Monday, 5 September 2011
22: The Deck of the Baltimore
A song about a stowaway on a ship from Liverpool to New York. This version is learned from Liverpool ballad singer and former demolition worker Bruce Scott, who includes it on his album "My Colleen by the Shore". The sleeve notes for that album say that he learned it in the Criterion pub, Brunswick Road, from Noel Scanlon, a Kerryman living around West Derby Road. Stan Hugill also collected a version of this song (with the title "Bold MacCarteney") from Liverpool seaman Spike Sennit, with similar words but a rather different tune; that version was published in Spin Vol. 7 No. 4, 1969 (and recently reprinted in Bosun's Locker, a collection of Hugill's Spin contributions).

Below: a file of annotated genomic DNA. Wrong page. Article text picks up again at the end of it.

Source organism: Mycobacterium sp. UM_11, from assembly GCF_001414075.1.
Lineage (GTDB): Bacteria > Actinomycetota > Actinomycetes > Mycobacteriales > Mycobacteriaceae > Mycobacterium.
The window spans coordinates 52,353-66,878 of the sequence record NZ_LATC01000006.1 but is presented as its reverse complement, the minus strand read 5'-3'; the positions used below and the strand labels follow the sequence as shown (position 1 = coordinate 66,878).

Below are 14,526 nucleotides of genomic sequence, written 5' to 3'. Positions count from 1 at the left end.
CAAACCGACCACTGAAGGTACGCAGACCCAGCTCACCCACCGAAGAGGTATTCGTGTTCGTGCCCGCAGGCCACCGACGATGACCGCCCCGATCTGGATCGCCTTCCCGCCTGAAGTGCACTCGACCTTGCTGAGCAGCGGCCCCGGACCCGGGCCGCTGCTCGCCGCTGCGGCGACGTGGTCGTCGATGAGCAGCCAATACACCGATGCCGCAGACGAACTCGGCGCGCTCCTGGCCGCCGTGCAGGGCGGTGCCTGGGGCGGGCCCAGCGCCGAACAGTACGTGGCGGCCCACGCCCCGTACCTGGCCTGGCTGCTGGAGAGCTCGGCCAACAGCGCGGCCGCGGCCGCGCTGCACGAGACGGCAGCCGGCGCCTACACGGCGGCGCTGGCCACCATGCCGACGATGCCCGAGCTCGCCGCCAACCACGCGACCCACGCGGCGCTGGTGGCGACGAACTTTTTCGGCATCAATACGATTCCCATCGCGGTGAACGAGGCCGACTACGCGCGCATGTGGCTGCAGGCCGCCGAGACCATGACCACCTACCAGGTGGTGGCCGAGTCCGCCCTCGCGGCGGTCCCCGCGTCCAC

The City of Baltimore, on board of which the hero of our song stows away, was a transatlantic liner built in Glasgow and operating mostly out of Liverpool, sailing at first with the Inman Line. She made her first commercial sailing from Liverpool to Philidelphia in 1856, and was scrapped in 1885.
Versions of this song sometimes go by the title of 'The City of Baltimore' or 'Bold MacCartney' (with MacCartney being spelled in all sorts of ways, such as "MacCarteney" as seen above). It is #1800 in the Roud folksong index.
Posted by robotforaday at 23:06